If we are serious about getting at the roots of international terrorism, and of the spreading international sympathy it enjoys, we must foster development that gives people hope and dignity and improves the quality of their lives. In real terms, levels of U.S. development assistance have fallen dramatically since the 1970s, especially since the end of the Cold War. As Jeffrey Sachs recently observed, "The United States now spends only 0.1 percent of GNP in foreign assistance, and only 0.02 percent of GNP in assistance for the poorest countries." This is by far the weakest effort of any of the wealthy democracies.

It will not work to just throw money at the problem in some new "Marshall Plan." No infusion of economic resources, no matter how massive and sustained, will in itself generate development because the problem (unlike in Europe after World War II) is not simply a lack of resources or functioning infrastructure. The problem is a more fundamental shortage of the institutions of democracy and good governance. Unless we help to develop countries that collect taxes, limit corruption, control crime, enforce laws, secure property rights, provide education, attract investment, and answer to their own people, countries will not develop and the violent rage against the West will not subside. Nor will we stem the proliferating threats of state collapse, international crime, drug trafficking, environmental disaster, and infectious disease, all of which breed in the swamps of economic failure and rotten governance.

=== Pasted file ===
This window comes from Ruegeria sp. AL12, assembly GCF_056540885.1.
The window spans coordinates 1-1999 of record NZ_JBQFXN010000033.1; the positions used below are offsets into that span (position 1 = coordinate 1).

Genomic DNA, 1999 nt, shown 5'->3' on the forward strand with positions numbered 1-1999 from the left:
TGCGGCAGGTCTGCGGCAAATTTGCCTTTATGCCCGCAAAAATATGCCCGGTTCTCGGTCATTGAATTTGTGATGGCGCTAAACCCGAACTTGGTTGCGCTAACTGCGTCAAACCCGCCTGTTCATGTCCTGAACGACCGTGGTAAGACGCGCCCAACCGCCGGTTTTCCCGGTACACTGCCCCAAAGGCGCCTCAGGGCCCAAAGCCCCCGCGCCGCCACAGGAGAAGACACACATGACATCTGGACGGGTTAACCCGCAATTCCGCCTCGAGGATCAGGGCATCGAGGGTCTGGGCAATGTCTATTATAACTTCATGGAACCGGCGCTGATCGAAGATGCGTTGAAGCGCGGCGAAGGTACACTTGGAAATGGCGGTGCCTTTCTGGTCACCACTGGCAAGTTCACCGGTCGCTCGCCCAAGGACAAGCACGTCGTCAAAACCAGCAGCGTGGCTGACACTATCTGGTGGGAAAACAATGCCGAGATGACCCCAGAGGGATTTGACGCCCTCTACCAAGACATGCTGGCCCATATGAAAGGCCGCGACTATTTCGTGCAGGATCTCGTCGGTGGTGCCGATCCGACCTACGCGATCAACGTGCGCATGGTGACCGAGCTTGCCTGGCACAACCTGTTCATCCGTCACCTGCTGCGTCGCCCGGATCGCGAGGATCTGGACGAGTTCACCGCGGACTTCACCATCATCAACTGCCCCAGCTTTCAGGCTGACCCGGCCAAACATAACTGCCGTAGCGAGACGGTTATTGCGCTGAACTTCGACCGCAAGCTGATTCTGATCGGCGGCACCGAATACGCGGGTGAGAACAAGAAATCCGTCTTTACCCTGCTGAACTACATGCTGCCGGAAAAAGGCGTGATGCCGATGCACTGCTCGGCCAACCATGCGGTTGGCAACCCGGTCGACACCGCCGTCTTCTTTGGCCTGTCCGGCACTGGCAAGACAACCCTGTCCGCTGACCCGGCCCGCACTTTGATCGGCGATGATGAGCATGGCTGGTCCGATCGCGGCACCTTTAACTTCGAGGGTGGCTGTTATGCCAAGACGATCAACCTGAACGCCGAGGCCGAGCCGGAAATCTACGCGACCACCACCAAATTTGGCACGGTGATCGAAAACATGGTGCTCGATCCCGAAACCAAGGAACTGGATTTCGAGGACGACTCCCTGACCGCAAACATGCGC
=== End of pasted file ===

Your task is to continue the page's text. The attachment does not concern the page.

"We should not assume that this new war will draw its line at the boundaries of the Muslim world. Fear and resentment of ‘globalization,’ of the democratic West—and of a United States that is portrayed as domineering and contemptuous of global sensitivities—are spreading around the world like a virus."

This is why we must not only substantially increase our foreign assistance budget but also devote a much larger portion of that budget to democracy and governance programs, while deploying more aid workers with training in political development.

We have won an extraordinary victory in helping the people of Afghanistan free themselves from the tyranny of the Taliban. But that victory only provides us a narrow window of opportunity to begin gaining ground in a far more difficult and elusive struggle. We must help societies—in Afghanistan and around the world—build the political institutions that foster human progress. Only then can we achieve a lasting victory in the war on terrorism.